For the second time this year, Daimler, the parent company of Mercedes-Benz, has cut its earnings target. The announcement highlights Mercedes' recent struggles to match rivals BMW and Audi in terms of global sales.
Chief Executive Officer Dieter Zetsche originally outlined plans for Mercedes-Benz to achieve a 10 percent profit margin on sales by the end of 2013, but has now pushed back that target to at least 2014. Meanwhile, Volkswagen-owned Audi exceed that goal during the third quarter of 2012 and remains well ahead of Mercedes in the global luxury sales race.
BMW, which currently holds the No. 1 luxury spot, says its profit margins are at the "upper end" of a range of 8 percent to 10 percent. BMW will release its official third quarter results early next month.
"In light of the relative strength of VW and BMW, I'm simply shocked by the weakness of Daimler," Arndt Ellinghorst, a London-based analyst with Credit Suisse, told The Detroit News. "The management of Daimler is disappointing once more."
Mercedes' outlook has been hampered by poor results in China and a slow rollout of vehicles at the lower end of the segment. Mercedes' aging S-Class is also failing to lure buyers of high-end luxury cars.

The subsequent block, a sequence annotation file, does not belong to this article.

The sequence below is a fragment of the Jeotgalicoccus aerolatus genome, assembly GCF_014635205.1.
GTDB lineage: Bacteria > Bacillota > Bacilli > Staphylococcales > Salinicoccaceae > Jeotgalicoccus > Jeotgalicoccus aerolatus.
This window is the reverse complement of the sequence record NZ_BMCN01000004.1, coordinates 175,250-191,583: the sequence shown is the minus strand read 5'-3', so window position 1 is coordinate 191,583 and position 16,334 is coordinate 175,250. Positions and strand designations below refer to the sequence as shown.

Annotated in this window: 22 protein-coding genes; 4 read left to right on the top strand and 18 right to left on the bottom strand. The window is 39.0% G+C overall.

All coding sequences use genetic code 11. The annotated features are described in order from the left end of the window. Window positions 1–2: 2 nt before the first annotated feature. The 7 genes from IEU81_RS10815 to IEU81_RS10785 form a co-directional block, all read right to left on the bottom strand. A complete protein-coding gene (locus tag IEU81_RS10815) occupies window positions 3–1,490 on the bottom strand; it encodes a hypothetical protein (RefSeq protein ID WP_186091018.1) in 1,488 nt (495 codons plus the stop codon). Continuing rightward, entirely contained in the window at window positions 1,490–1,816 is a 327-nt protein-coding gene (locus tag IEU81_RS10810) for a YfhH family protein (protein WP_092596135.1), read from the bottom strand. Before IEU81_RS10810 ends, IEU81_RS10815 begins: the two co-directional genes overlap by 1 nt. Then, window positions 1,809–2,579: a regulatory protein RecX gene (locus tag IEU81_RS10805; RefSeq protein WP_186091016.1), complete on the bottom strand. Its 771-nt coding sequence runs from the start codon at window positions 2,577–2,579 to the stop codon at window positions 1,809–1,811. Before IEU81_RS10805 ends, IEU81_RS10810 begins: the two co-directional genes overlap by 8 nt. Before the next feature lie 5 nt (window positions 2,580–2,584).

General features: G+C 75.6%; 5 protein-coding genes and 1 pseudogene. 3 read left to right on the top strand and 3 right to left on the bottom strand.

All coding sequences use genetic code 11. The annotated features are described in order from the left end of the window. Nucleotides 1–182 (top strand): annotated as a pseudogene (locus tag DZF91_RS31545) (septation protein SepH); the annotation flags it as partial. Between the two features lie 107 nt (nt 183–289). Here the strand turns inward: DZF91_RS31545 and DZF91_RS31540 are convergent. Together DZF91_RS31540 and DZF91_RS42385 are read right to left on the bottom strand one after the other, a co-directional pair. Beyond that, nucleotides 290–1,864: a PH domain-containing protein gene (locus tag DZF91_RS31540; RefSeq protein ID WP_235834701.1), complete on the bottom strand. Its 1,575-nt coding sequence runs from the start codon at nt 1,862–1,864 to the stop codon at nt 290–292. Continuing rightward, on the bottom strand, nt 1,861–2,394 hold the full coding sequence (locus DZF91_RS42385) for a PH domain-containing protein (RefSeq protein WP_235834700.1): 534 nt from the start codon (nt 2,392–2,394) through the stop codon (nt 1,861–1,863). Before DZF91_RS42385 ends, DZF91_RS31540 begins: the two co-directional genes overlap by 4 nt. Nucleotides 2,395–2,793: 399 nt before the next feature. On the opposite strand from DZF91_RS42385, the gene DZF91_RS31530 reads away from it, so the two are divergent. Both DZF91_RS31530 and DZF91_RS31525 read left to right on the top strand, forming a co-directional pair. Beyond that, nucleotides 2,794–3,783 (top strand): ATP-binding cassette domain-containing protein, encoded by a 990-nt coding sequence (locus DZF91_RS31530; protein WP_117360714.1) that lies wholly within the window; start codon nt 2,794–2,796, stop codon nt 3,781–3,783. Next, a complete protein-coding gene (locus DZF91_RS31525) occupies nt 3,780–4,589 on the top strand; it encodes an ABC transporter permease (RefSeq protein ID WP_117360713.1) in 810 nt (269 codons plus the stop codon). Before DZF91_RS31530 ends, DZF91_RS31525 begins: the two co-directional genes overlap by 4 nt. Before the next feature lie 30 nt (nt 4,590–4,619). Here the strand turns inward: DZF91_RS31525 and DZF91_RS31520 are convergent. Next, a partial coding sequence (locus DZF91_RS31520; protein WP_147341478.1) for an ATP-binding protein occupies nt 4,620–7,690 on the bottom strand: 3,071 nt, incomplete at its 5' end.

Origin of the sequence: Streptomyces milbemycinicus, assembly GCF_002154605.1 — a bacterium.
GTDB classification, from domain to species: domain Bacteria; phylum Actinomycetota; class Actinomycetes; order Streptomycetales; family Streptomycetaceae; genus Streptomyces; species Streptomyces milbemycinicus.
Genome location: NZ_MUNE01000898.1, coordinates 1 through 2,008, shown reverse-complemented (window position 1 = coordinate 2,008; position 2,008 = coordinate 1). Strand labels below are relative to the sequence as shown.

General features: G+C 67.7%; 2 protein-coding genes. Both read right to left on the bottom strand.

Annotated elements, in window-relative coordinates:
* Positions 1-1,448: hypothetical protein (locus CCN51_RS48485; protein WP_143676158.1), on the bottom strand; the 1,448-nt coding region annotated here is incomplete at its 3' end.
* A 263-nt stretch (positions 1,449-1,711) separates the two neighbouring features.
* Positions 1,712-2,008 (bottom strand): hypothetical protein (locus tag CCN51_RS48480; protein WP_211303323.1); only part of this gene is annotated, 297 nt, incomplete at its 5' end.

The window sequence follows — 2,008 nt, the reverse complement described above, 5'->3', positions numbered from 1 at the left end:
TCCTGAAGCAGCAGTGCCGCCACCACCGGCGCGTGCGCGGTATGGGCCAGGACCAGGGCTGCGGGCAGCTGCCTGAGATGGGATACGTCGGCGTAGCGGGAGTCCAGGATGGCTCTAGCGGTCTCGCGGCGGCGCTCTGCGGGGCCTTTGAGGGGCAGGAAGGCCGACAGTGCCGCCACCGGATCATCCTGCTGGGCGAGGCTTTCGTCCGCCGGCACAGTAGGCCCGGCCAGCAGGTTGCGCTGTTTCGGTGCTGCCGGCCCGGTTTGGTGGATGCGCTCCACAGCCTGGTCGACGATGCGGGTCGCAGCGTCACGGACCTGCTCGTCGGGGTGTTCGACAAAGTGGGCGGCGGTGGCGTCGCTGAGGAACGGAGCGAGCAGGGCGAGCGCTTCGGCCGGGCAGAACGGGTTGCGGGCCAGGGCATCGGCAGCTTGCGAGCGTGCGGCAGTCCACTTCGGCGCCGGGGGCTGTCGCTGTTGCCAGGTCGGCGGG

"We have one of the oldest product portfolios compared to the competition," Chief Financial Officer Bodo Uebber said Thursday. "We can't catch up this year to BMW and Audi."
In order to stem its losses, Daimler is looking to cut cost by 2 million euros by 2014 through its new "Fit for Leadership” initiative. Daimler will realize those savings through cutting costs associated with materials and production, as well as research and development.
Mercedes hopes to sell 1.6 million vehicles worldwide by 2015, which would be a 25 percent improvement over the company's 2011 sales figures.